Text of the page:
2 нояб. 2012 г.

Airport Symphony



"Anyone who has traveled by air understands the strangeness of it — the way airports make you feel lost, the way everywhere starts to look the same. The pieces of music that make up the two-disc Airport Symphony, each the work of an experimental musician using an airport field recording by Lawrence English as source material, all capture those feelings perfectly, in intuitive and visceral ways, through quiet more often than noise. Though the source recordings seem more often of exterior airplane noises than what a passenger hears, not counting one using flight attendant’s safety instructions, the music also tends to explore the interior state of mind that comes with traveling. The static waves of Christopher Charles’ “Airport Symphony: A Brief Life” or the mysterious hums of Dale Lloyd’s “Airs for Beacons / Signals for Ports” bring to mind not just the sound of transportation machines, but also the way traveling puts you inside your own brain, the way you experience the actions and crowds around you from an interior mindstate. That most of the first disc has passed before a place name is clearly uttered aloud is suggestive both of the placelessness we experience in airports and of the way this evocative, expansive collection of music emulates the same feeling."

As Alain De Botton suggests in his book ‘The Art Of Travel’, the act of transit between social, cultural and geographic circumstance is far more than mere bodily movement. Language, architecture, food, gesture, landscape and sound all play a part in travel and ultimately contribute to the sensations of excitement, exoticism, disorientation and even fear that occupy the daily life of the traveller.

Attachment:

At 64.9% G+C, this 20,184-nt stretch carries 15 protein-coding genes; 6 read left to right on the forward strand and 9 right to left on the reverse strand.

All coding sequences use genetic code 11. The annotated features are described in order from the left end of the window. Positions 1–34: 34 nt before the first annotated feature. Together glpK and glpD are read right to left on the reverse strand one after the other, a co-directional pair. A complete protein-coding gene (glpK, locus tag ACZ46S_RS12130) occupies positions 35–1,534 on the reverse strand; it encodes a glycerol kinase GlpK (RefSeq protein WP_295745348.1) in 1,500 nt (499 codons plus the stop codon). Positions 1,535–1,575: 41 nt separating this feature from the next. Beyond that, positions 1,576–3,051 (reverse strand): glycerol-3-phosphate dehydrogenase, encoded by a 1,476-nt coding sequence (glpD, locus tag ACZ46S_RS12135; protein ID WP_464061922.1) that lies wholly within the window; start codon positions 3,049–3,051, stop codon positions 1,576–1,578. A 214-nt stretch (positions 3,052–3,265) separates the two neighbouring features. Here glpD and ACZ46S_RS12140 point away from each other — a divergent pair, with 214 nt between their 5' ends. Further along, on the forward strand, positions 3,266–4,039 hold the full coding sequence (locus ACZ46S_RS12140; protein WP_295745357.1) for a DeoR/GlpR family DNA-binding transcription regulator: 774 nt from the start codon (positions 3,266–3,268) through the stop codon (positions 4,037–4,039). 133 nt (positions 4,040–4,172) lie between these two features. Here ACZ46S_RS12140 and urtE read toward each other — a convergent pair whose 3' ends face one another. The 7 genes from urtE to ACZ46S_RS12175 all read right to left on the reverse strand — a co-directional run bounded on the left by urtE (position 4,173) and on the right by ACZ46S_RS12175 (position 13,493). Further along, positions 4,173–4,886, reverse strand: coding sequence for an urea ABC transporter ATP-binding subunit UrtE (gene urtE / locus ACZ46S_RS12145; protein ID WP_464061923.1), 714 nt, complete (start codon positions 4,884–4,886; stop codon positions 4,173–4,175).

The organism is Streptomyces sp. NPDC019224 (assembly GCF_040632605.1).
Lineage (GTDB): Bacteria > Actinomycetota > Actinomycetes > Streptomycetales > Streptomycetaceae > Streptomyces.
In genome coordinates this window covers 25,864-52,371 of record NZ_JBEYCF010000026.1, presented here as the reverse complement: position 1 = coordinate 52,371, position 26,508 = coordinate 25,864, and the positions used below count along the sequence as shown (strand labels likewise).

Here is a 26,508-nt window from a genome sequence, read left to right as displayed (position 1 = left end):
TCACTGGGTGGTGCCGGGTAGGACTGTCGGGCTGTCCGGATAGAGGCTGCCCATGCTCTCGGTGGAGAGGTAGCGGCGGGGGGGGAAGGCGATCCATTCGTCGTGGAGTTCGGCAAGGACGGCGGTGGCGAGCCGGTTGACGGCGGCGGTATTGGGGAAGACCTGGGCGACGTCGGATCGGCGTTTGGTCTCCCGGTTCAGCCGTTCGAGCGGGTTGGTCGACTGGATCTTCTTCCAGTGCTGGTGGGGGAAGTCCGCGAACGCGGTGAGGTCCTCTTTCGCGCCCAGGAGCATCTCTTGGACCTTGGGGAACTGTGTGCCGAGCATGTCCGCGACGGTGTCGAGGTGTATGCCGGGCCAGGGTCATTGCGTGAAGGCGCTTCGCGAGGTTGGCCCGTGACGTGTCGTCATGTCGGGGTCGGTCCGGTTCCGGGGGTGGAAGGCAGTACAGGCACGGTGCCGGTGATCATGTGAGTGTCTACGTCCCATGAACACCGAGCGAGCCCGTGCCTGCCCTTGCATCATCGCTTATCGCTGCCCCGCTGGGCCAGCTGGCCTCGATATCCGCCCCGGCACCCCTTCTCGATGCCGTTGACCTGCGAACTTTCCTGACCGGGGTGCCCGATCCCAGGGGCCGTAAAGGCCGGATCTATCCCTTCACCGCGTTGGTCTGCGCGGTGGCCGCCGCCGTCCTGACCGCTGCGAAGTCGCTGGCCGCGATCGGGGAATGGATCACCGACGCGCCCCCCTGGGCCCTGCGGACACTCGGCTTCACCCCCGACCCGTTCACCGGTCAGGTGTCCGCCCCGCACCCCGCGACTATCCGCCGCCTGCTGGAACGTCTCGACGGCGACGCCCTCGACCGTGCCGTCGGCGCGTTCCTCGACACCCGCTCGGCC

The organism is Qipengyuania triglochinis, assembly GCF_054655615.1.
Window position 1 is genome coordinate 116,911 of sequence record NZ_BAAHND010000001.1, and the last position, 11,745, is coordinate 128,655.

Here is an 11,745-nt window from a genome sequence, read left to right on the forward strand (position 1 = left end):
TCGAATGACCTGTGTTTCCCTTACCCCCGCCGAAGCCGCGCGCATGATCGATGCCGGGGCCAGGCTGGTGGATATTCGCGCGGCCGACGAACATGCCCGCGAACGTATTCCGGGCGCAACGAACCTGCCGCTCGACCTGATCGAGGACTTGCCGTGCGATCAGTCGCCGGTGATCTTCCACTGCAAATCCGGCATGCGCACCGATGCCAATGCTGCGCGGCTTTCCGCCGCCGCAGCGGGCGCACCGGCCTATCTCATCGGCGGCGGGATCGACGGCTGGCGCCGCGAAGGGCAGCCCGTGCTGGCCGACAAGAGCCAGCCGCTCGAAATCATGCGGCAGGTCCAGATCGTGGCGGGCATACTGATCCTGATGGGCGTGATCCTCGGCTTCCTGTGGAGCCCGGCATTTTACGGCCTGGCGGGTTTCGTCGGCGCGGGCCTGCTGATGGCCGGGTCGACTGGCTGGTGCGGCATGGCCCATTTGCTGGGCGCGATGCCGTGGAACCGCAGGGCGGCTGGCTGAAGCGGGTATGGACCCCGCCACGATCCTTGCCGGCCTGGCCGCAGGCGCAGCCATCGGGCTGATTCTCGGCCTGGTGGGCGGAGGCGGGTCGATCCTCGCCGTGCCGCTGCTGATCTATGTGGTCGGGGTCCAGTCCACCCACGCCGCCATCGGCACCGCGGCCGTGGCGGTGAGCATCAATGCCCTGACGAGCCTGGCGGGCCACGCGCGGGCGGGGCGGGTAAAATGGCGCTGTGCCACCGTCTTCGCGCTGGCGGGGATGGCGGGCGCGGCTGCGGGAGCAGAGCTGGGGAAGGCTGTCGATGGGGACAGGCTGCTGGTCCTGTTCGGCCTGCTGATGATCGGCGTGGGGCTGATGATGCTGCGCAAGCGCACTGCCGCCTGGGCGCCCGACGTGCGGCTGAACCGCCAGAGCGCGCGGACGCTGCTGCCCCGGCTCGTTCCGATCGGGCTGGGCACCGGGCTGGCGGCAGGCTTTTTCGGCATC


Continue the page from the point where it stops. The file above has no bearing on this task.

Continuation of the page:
At points of departure and arrival on these journeys increasingly lies an airport. Like business hotels across the globe, the airport acts as a uniform presence – rotating gates, the clunk of baggage, the vague chatter of tourist and traveller alike and the occasional interruption of muffled announcements. Vast halls echoing with the shifting of bodies intent on exodus and return.

As Socrates wrote, ‘Man must rise above the Earth - to the top of the atmosphere and beyond - for only thus will he fully understand the world in which he lives [sic]’. Indeed, as the choreography of pre-flight checks is conducted following the gentle rock of the plane leaving the air bridge to a soundtrack of gentle pressurised drone and air conditioned hiss, a meditation commences. This moment of consideration is heightened, as the reflected sound of the engines scorching the tarmac surface is vacuumed into the void of open air and as the plane leaves the earth there is (in every traveller no matter how experienced) still a sense of silent awe at the marvels of the physics of flight.

Airport Symphony, commissioned by the Queensland Music Festival and Brisbane Airport Corporation, documents and synthesises the experiences of travel. Each piece represents a personal meditation on aspects of travel in the modern age and suggests ways in which we control, augment and ultimately exists in a time where almost no part of the face of the planet is inaccessible. Each of the pieces features a source recording made in and around Brisbane Airport between March and June 2007 –in a raw form or transformed by processing.

Audio diary entries cataloguing the epic possibilities of flight, aero-passage and human bodies in motion and even at rest.



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